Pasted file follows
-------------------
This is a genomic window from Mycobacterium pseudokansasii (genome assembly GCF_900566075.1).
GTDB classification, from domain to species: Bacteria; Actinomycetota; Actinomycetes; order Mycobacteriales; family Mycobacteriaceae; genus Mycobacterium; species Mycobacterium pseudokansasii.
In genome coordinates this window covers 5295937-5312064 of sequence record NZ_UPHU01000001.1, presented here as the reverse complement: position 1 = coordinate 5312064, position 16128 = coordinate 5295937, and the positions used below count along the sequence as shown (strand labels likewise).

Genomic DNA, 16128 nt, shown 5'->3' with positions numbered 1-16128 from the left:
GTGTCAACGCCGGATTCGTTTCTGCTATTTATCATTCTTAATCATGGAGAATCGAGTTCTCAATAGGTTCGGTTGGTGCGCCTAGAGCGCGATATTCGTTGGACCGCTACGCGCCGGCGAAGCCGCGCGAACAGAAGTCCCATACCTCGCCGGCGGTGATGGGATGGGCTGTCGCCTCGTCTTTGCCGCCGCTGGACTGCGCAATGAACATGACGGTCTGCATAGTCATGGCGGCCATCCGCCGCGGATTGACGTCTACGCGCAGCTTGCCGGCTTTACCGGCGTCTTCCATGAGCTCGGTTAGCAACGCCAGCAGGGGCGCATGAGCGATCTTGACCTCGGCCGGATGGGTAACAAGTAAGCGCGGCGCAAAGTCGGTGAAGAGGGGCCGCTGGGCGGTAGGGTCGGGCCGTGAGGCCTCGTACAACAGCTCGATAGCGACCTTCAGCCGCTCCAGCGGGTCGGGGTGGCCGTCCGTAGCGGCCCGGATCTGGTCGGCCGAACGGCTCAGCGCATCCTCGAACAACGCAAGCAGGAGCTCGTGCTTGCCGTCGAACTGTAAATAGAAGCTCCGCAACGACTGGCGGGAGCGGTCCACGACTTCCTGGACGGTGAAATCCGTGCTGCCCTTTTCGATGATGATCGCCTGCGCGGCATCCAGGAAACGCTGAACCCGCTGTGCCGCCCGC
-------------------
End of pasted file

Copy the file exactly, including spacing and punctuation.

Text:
This is a genomic window from Mycobacterium pseudokansasii (genome assembly GCF_900566075.1).
GTDB classification, from domain to species: Bacteria; Actinomycetota; Actinomycetes; order Mycobacteriales; family Mycobacteriaceae; genus Mycobacterium; species Mycobacterium pseudokansasii.
In genome coordinates this window covers 5295937-5312064 of sequence record NZ_UPHU01000001.1, presented here as the reverse complement: position 1 = coordinate 5312064, position 16128 = coordinate 5295937, and the positions used below count along the sequence as shown (strand labels likewise).

Genomic DNA, 16128 nt, shown 5'->3' with positions numbered 1-16128 from the left:
GTGTCAACGCCGGATTCGTTTCTGCTATTTATCATTCTTAATCATGGAGAATCGAGTTCTCAATAGGTTCGGTTGGTGCGCCTAGAGCGCGATATTCGTTGGACCGCTACGCGCCGGCGAAGCCGCGCGAACAGAAGTCCCATACCTCGCCGGCGGTGATGGGATGGGCTGTCGCCTCGTCTTTGCCGCCGCTGGACTGCGCAATGAACATGACGGTCTGCATAGTCATGGCGGCCATCCGCCGCGGATTGACGTCTACGCGCAGCTTGCCGGCTTTACCGGCGTCTTCCATGAGCTCGGTTAGCAACGCCAGCAGGGGCGCATGAGCGATCTTGACCTCGGCCGGATGGGTAACAAGTAAGCGCGGCGCAAAGTCGGTGAAGAGGGGCCGCTGGGCGGTAGGGTCGGGCCGTGAGGCCTCGTACAACAGCTCGATAGCGACCTTCAGCCGCTCCAGCGGGTCGGGGTGGCCGTCCGTAGCGGCCCGGATCTGGTCGGCCGAACGGCTCAGCGCATCCTCGAACAACGCAAGCAGGAGCTCGTGCTTGCCGTCGAACTGTAAATAGAAGCTCCGCAACGACTGGCGGGAGCGGTCCACGACTTCCTGGACGGTGAAATCCGTGCTGCCCTTTTCGATGATGATCGCCTGCGCGGCATCCAGGAAACGCTGAACCCGCTGTGCCGCCCGC